Today marks the start of the fifth annual Fair Use Week when library institutions, academics, and several anti-copyright organizations disseminate public-facing messages—from useful to whimsical—on the virtues of the fair use doctrine in copyright law. There is, of course, nothing wrong with highlighting the utility of fair use per se, but the mere fact that these parties devote so much energy to a week of fair use celebration is more than a little propagandist in spirit.
For one thing, several of the organizations and individuals waving fair use banners have long been engaged in an effort to expand digital-age fair use until, like a river breaching its levees, it drowns copyright protections out of existence. Second, for the time being, fair use remains a relatively arcane legal defense that may be presented in a copyright litigation—one that is best understood by reviewing precedent case law. As such, the number of creators the doctrine actually touches is quite small even though its most ardent celebrants would say that fair use is so abundantly generative of new works—scholarship, reportage, parody, etc.—that we are all beneficiaries of its application.
And that narrative is true up to a point. Fair use does protect and foster many forms of expression that are essential in a diverse and democratic society. Oddly enough, though, we never celebrate the less melodious-sounding Idea/Expression Dichotomy Week even though it is probably a more important and more generative principle. The idea/expression dichotomy (or distinction) affirms that copyright’s exclusive protections do not extend to ideas but only to original expressions of ideas. And although many critics strive to portray copyright as a system for monopolizing ideas by a privileged few, this is not a sentiment you’ll hear from many actual creators. And that’s not because fair use enables authors to copy from one another in great abundance, but because the idea/expression dichotomy enables creators to work without giving much thought to the prospect of infringement in the first place.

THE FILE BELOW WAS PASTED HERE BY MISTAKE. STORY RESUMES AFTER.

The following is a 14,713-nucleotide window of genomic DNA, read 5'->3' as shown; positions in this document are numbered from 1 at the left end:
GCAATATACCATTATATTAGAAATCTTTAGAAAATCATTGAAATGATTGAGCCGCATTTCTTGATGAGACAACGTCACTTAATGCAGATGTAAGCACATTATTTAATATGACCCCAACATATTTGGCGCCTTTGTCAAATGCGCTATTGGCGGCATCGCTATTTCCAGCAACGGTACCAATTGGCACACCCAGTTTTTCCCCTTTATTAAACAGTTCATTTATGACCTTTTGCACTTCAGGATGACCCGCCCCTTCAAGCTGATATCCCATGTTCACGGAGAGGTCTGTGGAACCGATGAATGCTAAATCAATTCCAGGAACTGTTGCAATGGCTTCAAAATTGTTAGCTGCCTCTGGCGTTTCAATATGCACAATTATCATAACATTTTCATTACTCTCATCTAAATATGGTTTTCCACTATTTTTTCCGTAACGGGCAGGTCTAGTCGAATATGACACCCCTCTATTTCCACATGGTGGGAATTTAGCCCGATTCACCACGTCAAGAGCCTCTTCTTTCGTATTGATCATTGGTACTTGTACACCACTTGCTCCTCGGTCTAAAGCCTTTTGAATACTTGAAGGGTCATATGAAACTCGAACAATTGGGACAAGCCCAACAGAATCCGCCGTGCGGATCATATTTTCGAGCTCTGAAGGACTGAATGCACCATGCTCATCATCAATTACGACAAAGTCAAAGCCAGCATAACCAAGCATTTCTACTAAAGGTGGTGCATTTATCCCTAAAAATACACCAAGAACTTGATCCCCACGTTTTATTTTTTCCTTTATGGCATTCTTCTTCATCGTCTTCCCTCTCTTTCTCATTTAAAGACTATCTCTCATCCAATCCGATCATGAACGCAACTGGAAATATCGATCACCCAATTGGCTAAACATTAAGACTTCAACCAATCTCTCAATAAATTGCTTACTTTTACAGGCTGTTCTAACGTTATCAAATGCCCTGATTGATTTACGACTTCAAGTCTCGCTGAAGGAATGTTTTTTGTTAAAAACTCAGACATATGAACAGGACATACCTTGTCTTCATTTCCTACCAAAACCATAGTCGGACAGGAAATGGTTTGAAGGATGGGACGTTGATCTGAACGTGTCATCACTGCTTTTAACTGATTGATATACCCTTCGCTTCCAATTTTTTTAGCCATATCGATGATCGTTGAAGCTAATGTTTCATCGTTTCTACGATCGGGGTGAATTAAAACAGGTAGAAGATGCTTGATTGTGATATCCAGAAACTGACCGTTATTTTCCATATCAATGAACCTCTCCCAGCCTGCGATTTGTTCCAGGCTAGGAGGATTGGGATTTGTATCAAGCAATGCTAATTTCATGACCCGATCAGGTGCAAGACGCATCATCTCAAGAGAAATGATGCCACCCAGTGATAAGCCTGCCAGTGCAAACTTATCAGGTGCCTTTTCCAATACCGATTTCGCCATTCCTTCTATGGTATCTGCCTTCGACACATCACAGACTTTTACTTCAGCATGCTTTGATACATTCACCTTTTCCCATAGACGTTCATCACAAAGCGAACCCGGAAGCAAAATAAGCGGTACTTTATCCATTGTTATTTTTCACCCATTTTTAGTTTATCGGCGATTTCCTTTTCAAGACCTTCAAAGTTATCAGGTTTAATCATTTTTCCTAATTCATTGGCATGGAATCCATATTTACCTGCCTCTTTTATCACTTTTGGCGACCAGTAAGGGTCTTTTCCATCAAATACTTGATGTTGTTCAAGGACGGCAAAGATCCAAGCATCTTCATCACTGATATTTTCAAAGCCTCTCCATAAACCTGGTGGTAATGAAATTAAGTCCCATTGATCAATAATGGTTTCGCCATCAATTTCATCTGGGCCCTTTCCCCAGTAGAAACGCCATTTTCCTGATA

When copyright skeptics overemphasize the need for authors to build upon precedent works (a fact no creator denies), they often muddy fair use with idea/expression, either naively or by design. In practical terms, there are fewer incidents when an author needs to explicitly copy some portion of an existing work than there are moments when the author simply embarks on a project that may be broadly inspired by some precedent work. So, the budding singer/songwriter, for example, is free to use all the raw elements that comprise her favorite punk songs to produce her own expression we recognize as punk; and with very few exceptions, her album will sit comfortably next to The Ramones, The Dead Kennedys, and The Clash without inviting conflict. And fair use has nothing to do with it.